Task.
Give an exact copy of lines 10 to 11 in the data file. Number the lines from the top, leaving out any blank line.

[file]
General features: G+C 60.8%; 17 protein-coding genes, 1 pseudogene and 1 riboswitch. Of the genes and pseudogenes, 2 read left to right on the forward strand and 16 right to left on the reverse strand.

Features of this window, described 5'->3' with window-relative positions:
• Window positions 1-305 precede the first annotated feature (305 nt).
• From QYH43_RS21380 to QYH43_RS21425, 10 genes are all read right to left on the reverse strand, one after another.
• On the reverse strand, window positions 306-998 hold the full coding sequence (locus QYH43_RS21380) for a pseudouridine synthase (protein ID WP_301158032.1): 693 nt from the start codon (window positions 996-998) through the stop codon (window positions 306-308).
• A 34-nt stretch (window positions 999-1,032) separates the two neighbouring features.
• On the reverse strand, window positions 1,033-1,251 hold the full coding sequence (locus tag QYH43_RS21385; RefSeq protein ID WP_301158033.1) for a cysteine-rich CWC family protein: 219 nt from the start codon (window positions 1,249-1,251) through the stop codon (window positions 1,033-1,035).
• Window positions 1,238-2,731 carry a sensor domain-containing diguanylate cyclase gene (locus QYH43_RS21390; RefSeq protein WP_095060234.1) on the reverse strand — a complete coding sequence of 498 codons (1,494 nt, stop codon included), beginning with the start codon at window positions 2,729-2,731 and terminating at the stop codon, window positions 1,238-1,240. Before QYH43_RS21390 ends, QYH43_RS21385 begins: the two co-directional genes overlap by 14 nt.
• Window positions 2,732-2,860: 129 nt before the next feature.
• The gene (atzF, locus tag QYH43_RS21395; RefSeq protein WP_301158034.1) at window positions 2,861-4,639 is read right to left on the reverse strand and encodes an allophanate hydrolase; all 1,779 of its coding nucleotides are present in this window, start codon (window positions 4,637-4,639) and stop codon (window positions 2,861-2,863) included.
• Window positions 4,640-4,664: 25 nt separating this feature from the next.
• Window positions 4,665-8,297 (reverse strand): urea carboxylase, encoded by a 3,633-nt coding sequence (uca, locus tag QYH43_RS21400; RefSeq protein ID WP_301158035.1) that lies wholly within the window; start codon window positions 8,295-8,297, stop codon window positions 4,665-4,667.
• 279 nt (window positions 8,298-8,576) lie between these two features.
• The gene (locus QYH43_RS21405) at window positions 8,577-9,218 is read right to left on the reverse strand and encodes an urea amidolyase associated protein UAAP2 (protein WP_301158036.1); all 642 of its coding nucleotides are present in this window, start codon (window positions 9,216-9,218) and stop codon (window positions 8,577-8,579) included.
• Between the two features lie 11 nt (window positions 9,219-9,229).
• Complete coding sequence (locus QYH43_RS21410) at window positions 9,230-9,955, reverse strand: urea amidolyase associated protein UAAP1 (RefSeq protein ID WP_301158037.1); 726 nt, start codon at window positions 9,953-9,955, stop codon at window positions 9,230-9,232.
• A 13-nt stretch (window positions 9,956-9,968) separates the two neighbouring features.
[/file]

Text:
• The gene (atzF, locus tag QYH43_RS21395; RefSeq protein WP_301158034.1) at window positions 2,861-4,639 is read right to left on the reverse strand and encodes an allophanate hydrolase; all 1,779 of its coding nucleotides are present in this window, start codon (window positions 4,637-4,639) and stop codon (window positions 2,861-2,863) included.
• Window positions 4,640-4,664: 25 nt separating this feature from the next.